By  on February 8, 2005

NEW YORK — Vera Wang’s $300 million business at retail may have its string of suitors, but the privately held, family-owned company said no deals are imminent.

During an interview last week with the company’s senior management team, Susan Sokol, who joined the brand as president last year, said, “Rumors like that go hand-in-hand when you have a luxury brand growing as fast and furious as ours is.”

But with an invigorated management team calling the shots, a new dress line in stores for spring, an enhanced ready-to-wear collection, three overseas bridal shops opening next month and licensing deals in the works, the designer and her team have heard their share of interested pitches.

The 15-year-old company is potentially interested in building sales through a joint venture and licensing opportunities for, perhaps, a diffusion sportswear collection, Sokol said. Wang’s offices receive calls “daily” from interested manufacturers, but nothing has come to fruition.

“We always pay attention to them, but there are no concrete conversations going on now,” Sokol said.

She did “want to drive home the point” that the growth the brand is experiencing requires that its executives look at other opportunities and that “growth requires financing.”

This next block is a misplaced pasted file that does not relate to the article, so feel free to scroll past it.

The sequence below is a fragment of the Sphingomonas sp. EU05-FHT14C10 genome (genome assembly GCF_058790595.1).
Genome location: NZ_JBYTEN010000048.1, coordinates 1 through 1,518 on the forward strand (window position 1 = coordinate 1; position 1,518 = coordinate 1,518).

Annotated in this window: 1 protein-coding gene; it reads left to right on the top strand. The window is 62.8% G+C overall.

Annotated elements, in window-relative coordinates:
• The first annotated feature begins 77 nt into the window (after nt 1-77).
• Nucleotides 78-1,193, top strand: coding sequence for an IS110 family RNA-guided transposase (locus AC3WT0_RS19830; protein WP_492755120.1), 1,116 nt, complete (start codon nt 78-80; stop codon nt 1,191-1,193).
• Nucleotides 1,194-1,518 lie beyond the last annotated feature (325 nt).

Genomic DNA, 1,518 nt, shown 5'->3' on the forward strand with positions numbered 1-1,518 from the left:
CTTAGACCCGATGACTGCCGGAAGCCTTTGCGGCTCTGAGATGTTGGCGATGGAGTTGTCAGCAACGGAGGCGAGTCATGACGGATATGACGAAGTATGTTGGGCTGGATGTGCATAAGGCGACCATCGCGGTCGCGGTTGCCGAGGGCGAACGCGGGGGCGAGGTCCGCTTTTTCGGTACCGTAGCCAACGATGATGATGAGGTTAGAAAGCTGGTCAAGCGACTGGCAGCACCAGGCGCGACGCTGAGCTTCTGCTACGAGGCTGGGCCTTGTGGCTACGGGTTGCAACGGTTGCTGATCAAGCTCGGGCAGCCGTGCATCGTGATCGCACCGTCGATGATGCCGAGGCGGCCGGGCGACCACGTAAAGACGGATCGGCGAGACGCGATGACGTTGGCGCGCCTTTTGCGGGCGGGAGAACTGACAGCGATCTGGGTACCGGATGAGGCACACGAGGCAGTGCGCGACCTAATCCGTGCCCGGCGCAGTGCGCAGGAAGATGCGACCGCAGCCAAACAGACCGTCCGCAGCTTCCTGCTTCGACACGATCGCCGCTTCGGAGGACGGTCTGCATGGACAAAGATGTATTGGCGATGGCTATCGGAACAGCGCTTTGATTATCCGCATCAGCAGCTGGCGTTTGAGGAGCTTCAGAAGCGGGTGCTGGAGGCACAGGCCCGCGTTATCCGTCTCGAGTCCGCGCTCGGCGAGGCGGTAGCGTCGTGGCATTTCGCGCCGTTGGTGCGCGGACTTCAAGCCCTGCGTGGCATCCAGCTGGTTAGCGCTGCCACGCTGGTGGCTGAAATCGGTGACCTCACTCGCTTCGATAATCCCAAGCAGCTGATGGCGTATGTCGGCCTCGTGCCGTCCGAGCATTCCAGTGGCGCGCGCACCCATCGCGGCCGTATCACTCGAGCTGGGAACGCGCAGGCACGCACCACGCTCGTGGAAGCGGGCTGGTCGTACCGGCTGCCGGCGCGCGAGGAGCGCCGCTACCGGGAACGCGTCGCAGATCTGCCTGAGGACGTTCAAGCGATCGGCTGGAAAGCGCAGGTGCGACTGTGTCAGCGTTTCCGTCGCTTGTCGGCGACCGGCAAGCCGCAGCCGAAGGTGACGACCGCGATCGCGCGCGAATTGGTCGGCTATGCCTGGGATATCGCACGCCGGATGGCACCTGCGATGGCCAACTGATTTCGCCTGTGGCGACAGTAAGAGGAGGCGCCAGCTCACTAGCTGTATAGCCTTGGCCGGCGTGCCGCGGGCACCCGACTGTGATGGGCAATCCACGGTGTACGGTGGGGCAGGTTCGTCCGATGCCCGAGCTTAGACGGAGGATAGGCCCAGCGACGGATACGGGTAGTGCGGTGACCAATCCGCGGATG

For example, with a successful Madison Avenue store that generates $15 million in annual retail sales, the company would be “remiss” not to look at that as a rollout plan that can be taken to other markets such as Los Angeles and San Francisco, Sokol said.

“That is something that would require outside investors or we could possibly do it ourselves,” Sokol said.

The company has realigned its business into two divisions. Sokol focuses on the designer’s apparel business, which generates $100 million at retail, and Laura Lee Miller, executive vice president, oversees its licensing business, which accounts for $200 million at retail. Suzanne Zikas, senior vice president of sales, is another important part of the team.

This year, bridal should account for 40 percent of the $100 million apparel business, rtw should weigh in at 27 percent, the new dress division should make up 18 percent and the bridesmaid business should be 15 percent.

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